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Mac Ransomware Evilquest Could Encrypt Your Mac

On Sunday 28 June, security researcher Dinesh Devadoss wrote on Twitter about a new malware program that is not yet being detected by any antivirus engines. The Malware has been named Evilquest.

Thomas Reed of Malwarebytes discovered that the malicious code had been spread in pirated Mac programs on a Russian torrent forum Rutracker. Most notably it has been found in an infected copy of Little Snitch – a program that, ironically, is usually used to protect users from malicious activity. Evilquest has also been found in DJ software Mixed In Key 8 and a Google Software Update.

The program installs itself in several places in the system and tries to hide behind names like “com.apple.questd” and “CrashReporter”. If you install it on your computer it will begin encrypting files. Some time later you will see a blackmail message asking for $50 bitcoin to decrypt your files.

According to research by Reed, the software installs a legitimate version of Little Snitch and at the same time loads an executable file “patch” that installs the actual malware. After installing there will be a delay of three days so that the user does not associate any problems with the just installed program. Then after three days have passed the malware began to encrypt files and after that it will demand a ransom. Reed also found traces of a keylogger that registers all keystrokes.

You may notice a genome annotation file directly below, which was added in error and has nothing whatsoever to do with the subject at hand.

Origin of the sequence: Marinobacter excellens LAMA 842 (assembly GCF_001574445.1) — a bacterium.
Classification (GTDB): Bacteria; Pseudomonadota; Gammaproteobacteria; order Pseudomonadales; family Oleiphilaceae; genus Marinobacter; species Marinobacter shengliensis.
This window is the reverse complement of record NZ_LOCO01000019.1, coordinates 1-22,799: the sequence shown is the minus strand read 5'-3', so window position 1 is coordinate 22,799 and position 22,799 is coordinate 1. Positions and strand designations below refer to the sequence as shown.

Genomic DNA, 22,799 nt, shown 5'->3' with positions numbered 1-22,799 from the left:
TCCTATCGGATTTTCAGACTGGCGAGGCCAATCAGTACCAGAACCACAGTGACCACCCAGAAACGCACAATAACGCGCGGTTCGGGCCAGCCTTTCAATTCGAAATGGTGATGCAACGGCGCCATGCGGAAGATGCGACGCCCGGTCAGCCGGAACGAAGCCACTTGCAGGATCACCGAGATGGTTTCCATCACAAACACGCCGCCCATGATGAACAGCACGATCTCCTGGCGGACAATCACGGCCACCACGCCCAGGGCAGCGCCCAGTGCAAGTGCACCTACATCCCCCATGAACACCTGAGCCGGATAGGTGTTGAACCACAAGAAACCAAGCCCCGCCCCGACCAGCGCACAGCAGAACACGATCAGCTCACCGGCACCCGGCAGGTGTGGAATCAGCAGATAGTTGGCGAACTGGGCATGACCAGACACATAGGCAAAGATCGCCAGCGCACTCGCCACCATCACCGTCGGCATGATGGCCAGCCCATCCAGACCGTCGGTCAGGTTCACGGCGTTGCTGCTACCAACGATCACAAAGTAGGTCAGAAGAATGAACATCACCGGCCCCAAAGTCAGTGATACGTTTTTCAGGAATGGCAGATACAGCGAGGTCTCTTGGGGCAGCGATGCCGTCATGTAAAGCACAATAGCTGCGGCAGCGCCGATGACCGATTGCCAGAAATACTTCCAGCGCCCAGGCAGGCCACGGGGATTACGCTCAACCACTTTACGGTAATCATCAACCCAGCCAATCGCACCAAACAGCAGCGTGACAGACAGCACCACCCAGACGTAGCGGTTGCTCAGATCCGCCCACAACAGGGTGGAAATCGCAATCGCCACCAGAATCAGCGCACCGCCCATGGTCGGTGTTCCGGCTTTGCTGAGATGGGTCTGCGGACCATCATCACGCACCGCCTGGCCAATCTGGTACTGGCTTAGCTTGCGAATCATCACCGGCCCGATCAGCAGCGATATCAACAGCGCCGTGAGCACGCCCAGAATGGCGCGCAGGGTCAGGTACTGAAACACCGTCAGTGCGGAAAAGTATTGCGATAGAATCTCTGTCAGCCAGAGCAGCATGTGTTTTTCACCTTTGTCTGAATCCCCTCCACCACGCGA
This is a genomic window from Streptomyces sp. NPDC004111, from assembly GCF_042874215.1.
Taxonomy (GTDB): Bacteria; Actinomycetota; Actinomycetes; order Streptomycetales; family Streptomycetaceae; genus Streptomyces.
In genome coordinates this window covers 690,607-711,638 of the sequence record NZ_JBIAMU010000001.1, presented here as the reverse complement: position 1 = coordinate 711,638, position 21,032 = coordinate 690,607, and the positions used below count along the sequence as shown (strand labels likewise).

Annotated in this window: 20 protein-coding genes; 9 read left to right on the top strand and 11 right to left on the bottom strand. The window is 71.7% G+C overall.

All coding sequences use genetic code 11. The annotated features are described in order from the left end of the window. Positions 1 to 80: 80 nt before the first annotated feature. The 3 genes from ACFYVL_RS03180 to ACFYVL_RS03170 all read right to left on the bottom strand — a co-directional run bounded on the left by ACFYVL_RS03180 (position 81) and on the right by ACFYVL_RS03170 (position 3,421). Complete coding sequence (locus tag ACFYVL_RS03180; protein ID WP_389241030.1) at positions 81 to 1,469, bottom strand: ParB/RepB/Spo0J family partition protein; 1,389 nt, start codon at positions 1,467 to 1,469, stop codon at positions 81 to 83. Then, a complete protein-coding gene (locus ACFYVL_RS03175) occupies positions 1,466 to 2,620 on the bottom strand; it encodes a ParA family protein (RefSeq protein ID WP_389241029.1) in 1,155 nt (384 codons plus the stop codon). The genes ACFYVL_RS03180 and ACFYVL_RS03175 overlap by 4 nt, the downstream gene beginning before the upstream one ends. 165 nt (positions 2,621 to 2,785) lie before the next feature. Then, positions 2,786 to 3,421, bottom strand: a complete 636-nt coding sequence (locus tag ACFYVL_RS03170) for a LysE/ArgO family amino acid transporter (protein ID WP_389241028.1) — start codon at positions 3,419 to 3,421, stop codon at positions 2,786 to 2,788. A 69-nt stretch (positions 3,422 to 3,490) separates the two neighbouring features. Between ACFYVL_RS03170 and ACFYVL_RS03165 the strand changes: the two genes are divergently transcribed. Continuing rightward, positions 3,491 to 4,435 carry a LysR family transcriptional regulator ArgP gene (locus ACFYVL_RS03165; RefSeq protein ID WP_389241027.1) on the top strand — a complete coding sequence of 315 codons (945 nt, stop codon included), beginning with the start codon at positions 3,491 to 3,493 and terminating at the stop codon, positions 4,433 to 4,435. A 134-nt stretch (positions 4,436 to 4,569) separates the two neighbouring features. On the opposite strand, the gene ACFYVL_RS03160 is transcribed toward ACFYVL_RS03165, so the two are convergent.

However, it seems that the malware doesn’t actually work that well. The security researcher reported that problems occurred during installation. He also suggested that the authors of the malware are not very familiar with the Mac file structure, because keychain data and settings data were also encrypted, which lead to prominent error messages. Forum users reported that they received the ransom note, but Reed actually failed to get his variant of the malware to run.

To protect yourself from this and other malware: Only download software from a legitimate source. We have this guide to what to do if you experience a ransomware attack here.

If you’re looking for AV buying advice, read our roundup of the Best Mac antivirus and Do Macs get viruses?; general advice can be found in our Mac security tips; and those who think they have been hit by a virus should try How to remove Mac viruses. We also have a full list of Mac viruses here.

Parts of this article were translated from Macworld Sweden and Macwelt by Karen Haslam.

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